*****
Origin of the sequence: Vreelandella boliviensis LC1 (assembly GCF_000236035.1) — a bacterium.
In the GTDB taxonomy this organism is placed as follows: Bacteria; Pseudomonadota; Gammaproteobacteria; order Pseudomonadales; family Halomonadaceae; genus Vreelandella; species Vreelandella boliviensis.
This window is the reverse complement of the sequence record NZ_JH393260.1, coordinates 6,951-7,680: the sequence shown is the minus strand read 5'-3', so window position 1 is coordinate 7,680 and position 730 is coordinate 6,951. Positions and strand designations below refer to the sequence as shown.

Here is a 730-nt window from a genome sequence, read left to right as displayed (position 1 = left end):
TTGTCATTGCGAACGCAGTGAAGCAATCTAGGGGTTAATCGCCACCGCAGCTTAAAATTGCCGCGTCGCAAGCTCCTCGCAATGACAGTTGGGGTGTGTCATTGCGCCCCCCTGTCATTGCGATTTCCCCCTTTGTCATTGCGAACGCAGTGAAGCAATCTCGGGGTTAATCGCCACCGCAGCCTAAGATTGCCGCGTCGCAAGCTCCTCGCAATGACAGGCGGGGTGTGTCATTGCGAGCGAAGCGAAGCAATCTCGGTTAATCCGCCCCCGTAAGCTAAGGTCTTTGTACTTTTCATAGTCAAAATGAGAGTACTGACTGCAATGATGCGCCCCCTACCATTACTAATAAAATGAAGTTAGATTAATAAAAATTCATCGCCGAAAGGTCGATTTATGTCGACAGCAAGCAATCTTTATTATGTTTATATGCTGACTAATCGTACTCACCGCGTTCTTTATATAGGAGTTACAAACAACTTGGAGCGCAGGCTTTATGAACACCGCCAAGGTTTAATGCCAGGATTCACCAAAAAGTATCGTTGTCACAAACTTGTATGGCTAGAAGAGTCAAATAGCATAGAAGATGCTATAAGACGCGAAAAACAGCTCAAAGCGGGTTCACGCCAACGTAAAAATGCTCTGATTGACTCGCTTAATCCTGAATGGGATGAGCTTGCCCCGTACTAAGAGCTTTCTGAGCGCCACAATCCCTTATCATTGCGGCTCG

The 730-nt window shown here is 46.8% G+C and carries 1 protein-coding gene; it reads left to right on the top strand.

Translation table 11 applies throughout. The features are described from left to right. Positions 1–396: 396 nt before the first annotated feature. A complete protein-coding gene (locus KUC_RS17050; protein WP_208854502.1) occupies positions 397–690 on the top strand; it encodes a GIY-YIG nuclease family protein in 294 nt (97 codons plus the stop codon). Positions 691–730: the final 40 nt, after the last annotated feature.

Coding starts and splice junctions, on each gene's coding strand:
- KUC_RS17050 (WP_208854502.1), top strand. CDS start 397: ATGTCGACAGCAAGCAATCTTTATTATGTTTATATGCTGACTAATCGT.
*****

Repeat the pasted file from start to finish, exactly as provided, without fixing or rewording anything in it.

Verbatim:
Origin of the sequence: Vreelandella boliviensis LC1 (assembly GCF_000236035.1) — a bacterium.
In the GTDB taxonomy this organism is placed as follows: Bacteria; Pseudomonadota; Gammaproteobacteria; order Pseudomonadales; family Halomonadaceae; genus Vreelandella; species Vreelandella boliviensis.
This window is the reverse complement of the sequence record NZ_JH393260.1, coordinates 6,951-7,680: the sequence shown is the minus strand read 5'-3', so window position 1 is coordinate 7,680 and position 730 is coordinate 6,951. Positions and strand designations below refer to the sequence as shown.

Here is a 730-nt window from a genome sequence, read left to right as displayed (position 1 = left end):
TTGTCATTGCGAACGCAGTGAAGCAATCTAGGGGTTAATCGCCACCGCAGCTTAAAATTGCCGCGTCGCAAGCTCCTCGCAATGACAGTTGGGGTGTGTCATTGCGCCCCCCTGTCATTGCGATTTCCCCCTTTGTCATTGCGAACGCAGTGAAGCAATCTCGGGGTTAATCGCCACCGCAGCCTAAGATTGCCGCGTCGCAAGCTCCTCGCAATGACAGGCGGGGTGTGTCATTGCGAGCGAAGCGAAGCAATCTCGGTTAATCCGCCCCCGTAAGCTAAGGTCTTTGTACTTTTCATAGTCAAAATGAGAGTACTGACTGCAATGATGCGCCCCCTACCATTACTAATAAAATGAAGTTAGATTAATAAAAATTCATCGCCGAAAGGTCGATTTATGTCGACAGCAAGCAATCTTTATTATGTTTATATGCTGACTAATCGTACTCACCGCGTTCTTTATATAGGAGTTACAAACAACTTGGAGCGCAGGCTTTATGAACACCGCCAAGGTTTAATGCCAGGATTCACCAAAAAGTATCGTTGTCACAAACTTGTATGGCTAGAAGAGTCAAATAGCATAGAAGATGCTATAAGACGCGAAAAACAGCTCAAAGCGGGTTCACGCCAACGTAAAAATGCTCTGATTGACTCGCTTAATCCTGAATGGGATGAGCTTGCCCCGTACTAAGAGCTTTCTGAGCGCCACAATCCCTTATCATTGCGGCTCG

The 730-nt window shown here is 46.8% G+C and carries 1 protein-coding gene; it reads left to right on the top strand.

Translation table 11 applies throughout. The features are described from left to right. Positions 1–396: 396 nt before the first annotated feature. A complete protein-coding gene (locus KUC_RS17050; protein WP_208854502.1) occupies positions 397–690 on the top strand; it encodes a GIY-YIG nuclease family protein in 294 nt (97 codons plus the stop codon). Positions 691–730: the final 40 nt, after the last annotated feature.

Coding starts and splice junctions, on each gene's coding strand:
- KUC_RS17050 (WP_208854502.1), top strand. CDS start 397: ATGTCGACAGCAAGCAATCTTTATTATGTTTATATGCTGACTAATCGT.